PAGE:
Our political team was easily the most harried. The 1912 election was gearing up to be the most dramatic contest in years thanks to a split in the Republican Party created by Teddy Roosevelt. The powers-that-be in Boston were almost entirely Democrats, including Mayor John F. "Honey Fitz" Fitzgerald, who I had met through the Rooters (he was long time member and an extremely useful source if I could reach him) and this was the first chance for a Democratic presidential candidate in decades. Our owner, Rutherford Ellis, was nothing if not eager to please and so he ran his political team ragged, drudging up gory details of the battles between Roosevelt and President Taft. At the same time, they were preaching the virtues of various Democrats to the choir of Boston’s Irish working and merchant classes.

I was even somewhat relieved that the cost of travel was keeping me off the road. In the Fenway press box, I saw first hand just how tough road trips could be on a beat writer. I was responsible for the game story and often a shorter recap as well and I was assigned one or two additional pieces relating to specific match-ups or series on a daily basis, plus covering any team news that might come up. There far less access to trade rumors or injury reports in those days, but I still did my best to give our readers a daily look into the team and provide as much context as I could. The political connections of my friends in the Royal Rooters proved invaluable in that respect. Adding four and six hour railroad trips, hotels and the tedious process of wiring copy back to the office would likely turn my twelve hour work day into something closer to sixteen. So even as I was sorry to miss out on places like Hilltop Park and Shibe Field, I was relieved to have a little less work at the start and to stay close to the only sources I had developed down at the Third Base Saloon.

The first week of baseball at Fenway was hit hard by rain. Opening day had been delayed twice, which drove the front office crazy. The Red Sox also had to cancel the first game of the series with the Washington Senators due to rain. In two weeks of baseball, the team had already missed five games due to rainouts, packing the remainder of the schedule with doubleheader make-up games.

The Senators series gave me my first chance to see Smokey Joe Wood in the first game and a look at Walter Johnson, the greatest pitcher of all time, in the second. I had gotten to see the great Christy Matthewson and a young kid named Grover Cleveland Alexander in that first week of Braves games, but nothing excited me more than the chance to see Walter Johnson.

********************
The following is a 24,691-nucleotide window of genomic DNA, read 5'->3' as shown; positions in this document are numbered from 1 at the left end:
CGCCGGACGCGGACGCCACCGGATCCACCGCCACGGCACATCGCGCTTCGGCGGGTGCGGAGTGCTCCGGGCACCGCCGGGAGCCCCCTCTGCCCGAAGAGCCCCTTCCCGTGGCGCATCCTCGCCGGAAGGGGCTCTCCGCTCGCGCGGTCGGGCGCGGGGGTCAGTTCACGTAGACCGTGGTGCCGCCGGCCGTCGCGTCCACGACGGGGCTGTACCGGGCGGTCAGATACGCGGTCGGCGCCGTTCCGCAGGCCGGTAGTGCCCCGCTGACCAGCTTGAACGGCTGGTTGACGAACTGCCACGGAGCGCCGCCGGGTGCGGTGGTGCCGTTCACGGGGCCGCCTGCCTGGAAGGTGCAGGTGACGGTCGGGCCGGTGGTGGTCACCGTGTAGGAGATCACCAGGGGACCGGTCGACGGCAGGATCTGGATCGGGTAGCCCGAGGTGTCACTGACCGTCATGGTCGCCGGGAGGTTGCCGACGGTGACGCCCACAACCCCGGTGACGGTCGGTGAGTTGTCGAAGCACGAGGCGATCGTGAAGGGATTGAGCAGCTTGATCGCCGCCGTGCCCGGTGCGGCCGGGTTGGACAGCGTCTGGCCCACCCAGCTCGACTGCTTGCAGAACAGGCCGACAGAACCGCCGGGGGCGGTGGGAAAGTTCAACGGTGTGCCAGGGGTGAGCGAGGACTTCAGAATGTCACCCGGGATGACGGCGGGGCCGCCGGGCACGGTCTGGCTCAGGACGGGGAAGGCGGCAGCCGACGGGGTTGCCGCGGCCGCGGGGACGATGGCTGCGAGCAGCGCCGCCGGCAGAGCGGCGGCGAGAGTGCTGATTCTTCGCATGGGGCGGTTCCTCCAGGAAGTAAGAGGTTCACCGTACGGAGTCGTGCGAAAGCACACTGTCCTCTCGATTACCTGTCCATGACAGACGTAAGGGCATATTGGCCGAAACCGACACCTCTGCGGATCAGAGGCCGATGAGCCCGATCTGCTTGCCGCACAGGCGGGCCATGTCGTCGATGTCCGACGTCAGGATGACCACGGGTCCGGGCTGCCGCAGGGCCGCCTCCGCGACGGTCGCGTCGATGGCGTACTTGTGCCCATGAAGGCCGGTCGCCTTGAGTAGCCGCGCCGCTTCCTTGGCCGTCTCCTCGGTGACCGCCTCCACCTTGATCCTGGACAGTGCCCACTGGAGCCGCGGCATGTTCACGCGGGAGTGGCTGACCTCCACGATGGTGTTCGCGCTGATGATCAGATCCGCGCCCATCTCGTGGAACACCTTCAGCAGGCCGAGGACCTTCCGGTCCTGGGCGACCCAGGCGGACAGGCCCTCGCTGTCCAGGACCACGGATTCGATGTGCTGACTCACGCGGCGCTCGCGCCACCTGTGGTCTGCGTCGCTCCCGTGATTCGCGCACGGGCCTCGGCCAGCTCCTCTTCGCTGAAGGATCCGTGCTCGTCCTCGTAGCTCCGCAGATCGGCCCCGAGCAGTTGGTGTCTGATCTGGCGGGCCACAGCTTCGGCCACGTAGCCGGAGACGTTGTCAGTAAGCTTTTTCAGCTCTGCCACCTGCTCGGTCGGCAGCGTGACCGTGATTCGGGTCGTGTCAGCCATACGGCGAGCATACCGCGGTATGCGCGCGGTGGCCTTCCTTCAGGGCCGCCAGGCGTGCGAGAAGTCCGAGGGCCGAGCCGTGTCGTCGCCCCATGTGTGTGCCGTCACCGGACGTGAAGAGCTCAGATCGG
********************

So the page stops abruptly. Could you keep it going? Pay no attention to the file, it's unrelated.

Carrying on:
Don’t get me wrong, Matty was something to see. He was as crafty as anyone I have ever seen on the mound and he threw more pitches than just about anyone else at the time, but at 31, he was starting to show his age. Even in his prime he did not boast a fastball like Johnson’s, or so I was frequently told by the crowd at Third Base. Alexander was only notable to people because he had lead the National League in wins in 1911, while pitching for the lowly Phillies. He was a draw, but no one then ever considered him in the same breath as Matty, Walter Johnson or even Smokey Joe. If I did not know he was on his way to a 20 year career and the hall of fame, I easily could have overlooked him as well.

Wood was a disappointment that first time. He lived up to his reputation as a hard throwing pitcher that lacked control. His fastball was electric, to be sure. I had the sense that there were far fewer pitchers that could average 90+ mph in those days and it had been confirmed by that first week of baseball.

Virtually everything about the game favored the pitcher. The ball went from a dull grey to soft brown color as the game progressed and by the ninth it was hard to see it at all from the press box. When hitters made contact, there was rarely a true crack of the bat, but rather a dull thump. Groundballs died on the thick, wet grass and fly balls almost never carried much beyond 250 feet. The ability to use spit, tobacco juice, or some other substance on the ball gave pitchers tons of movement and curves, sliders and other breaking balls were extreme as a result. All of this meant velocity was less vital to success. Wood was an exception.

The Boston ace threw harder than anyone else I had seen since I had had fallen back in time. He threw hard enough to pitch in today’s game by my eye, though I would guess that his weak secondary stuff would probably relegate him to the bullpen. That first game I was saw him, he looked like a hard throwing prospect- reaching back and throwing with little idea of where the ball would go. He missed the strike zone badly much of the time. Behind him, the Red Sox played terrible defense once again and lost 6-1 to the lowly Senators. I had bet heavily on Boston with Wood taking the hill and the loss set me back significantly. The fear that my presence would somehow change history for the worse was sneaking up on me after that game and I decided not to bet on the Red Sox as they faced Johnson the next day.